As can be seen from FIGS. 3-6, the user is provided with the option of playing songs that are resident on the jukebox device itself or, alternatively, selecting songs from the local server for download and play in an efficient and reliable manner, thereby significantly improving the operation of jukebox systems, particularly those that cannot quickly, easily or reliably receive downloads of music on demand from a central server. It is noted that the screen shots of FIGS. 3-6 are only exemplary and any suitable screen configurations can be used to provide the functionality described herein. In addition, the jukebox operator is provided with the ability through operator screens (not shown) to set filters per genre or style of music in order to limit access to the end user and avoid undesirable music being played at a specific location.
FIG. 7 shows a block diagram of the electronic elements that define the local server 22 in accordance with an exemplary embodiment. As shown in FIG. 7, the local server 22 includes a CPU 72 (e.g., AMD Elan 100 MHz), a flash memory (e.g., 8 MB) containing the BIOS and OS, a pair of master/slave hard drives (82, 84 and 86, 88, respectively), a pair of IDE controllers 78 and 80 for the hard drive pairs respectively, a RAM 76 (e.g., 32 MB), an Ethernet controller for controlling communication with the jukebox device 16, and the appropriate buses interconnecting the various elements. Of course, other configurations or arrangements for the local server 22 may be used. A unique identifier may be provided in the local server for enabling the local server to be uniquely identified and registered by the jukebox and/or central server. The identifier may, for example, be located in the flash memory 74.
As will be appreciated from the description of the invention above, the addition of the local server significantly enhances the operation of the jukebox devices that are part of a jukebox system. However, the local servers also provide other benefits and features that will now be described.
A collection of local servers 22 may be used as a network of distributed servers that can be controller by the central server 12 through its associated jukebox device 16 to provide music services to other devices. For example, the local servers and associated jukebox can be used to deliver requested songs to a dedicated residential jukebox device (or other suitable jukebox device) in addition to providing song services to the specific jukebox to which it is connected and assigned. Thus, the network of distributed servers can provide a support network for implementing residential jukeboxes of the type which allow a user to download songs for reproduction and/or storage at a residential location for an appropriate fee. As a result, the jukebox system operator can provide and control commercial jukeboxes and well as residential jukeboxes through the jukebox system. In this embodiment, the jukebox device and/or local server are connected to the Internet (or other suitable network) using a broadband modem and is provided with software that can selectively deliver song files to any dedicated residential jukebox device (also connectable to the Internet) under control of the central server. The central server receives requests from a residential jukebox and, by analyzing traffic on the network, provides instructions to a selected jukebox device to download the requested song file (either from its memory or from the local server) to the residential jukebox for a fee or under a subscription plan for the residential jukebox.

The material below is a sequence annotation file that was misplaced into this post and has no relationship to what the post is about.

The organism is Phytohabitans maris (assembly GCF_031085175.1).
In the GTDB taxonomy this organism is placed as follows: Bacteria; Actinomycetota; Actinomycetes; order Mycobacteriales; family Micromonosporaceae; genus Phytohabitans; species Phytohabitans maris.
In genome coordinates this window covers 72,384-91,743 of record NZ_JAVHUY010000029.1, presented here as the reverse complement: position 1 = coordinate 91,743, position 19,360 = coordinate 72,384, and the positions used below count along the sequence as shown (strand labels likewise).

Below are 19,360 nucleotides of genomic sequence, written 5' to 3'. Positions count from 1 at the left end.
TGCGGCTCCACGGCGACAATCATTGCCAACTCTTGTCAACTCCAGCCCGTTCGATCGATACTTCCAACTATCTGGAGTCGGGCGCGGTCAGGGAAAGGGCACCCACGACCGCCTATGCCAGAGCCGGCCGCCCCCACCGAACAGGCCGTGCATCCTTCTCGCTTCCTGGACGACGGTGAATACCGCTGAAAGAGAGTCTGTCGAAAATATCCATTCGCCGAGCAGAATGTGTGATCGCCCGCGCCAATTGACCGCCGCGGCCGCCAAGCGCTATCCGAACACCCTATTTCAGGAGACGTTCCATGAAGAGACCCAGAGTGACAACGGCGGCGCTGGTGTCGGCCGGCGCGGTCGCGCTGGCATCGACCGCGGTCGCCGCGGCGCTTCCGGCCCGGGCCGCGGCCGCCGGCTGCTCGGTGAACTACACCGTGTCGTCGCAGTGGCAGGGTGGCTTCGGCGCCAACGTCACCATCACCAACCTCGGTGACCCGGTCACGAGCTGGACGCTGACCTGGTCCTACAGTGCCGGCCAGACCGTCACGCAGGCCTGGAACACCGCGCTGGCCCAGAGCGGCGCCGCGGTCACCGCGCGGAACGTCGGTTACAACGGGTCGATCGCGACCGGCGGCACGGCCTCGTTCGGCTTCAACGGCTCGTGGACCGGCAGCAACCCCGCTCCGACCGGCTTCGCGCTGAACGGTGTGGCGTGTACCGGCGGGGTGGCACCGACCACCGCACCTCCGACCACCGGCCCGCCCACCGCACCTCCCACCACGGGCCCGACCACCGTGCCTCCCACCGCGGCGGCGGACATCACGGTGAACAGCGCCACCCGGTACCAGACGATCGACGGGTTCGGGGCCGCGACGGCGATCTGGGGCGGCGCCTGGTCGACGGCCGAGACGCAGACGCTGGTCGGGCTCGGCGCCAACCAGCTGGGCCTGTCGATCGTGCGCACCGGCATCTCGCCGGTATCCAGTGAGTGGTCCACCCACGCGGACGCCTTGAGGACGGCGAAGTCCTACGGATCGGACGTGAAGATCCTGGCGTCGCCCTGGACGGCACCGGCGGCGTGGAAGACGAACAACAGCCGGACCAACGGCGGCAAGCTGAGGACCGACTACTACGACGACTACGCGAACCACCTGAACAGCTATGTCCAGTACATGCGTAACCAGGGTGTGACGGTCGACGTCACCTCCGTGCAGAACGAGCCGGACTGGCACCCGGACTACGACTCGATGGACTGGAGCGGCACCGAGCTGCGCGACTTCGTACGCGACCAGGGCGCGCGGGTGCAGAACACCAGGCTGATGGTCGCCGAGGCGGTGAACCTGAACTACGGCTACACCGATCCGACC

In accordance with another exemplary aspect of the invention, the local server and jukebox device are used, under control of the central server, to provide management services for other types of coin operated or payment triggered equipment, such as gaming devices, installed in the same location as (or in close proximity to) the jukebox. In other words, the jukebox system is preferably used to update the functionality of and/or manage other downloading devices present in the same location. As a result, the jukebox becomes a “central hub” for all downloading equipment in a location. This feature is achieved, in one embodiment, by networking all of the downloading devices in a single location together with the jukebox and local file server. The central server can then download information to the local server together with instructions to the jukebox as to which devices should updated with what data and/or software. The jukebox device and central server can also be used to collect information from the other downloading devices to which it is managing and upload that information to the central server for reporting/accounting purposes. Thus, the owner/operator of the jukebox system can act as a third party service provider to other coin-op companies for the purpose of managing and/or updating their equipment.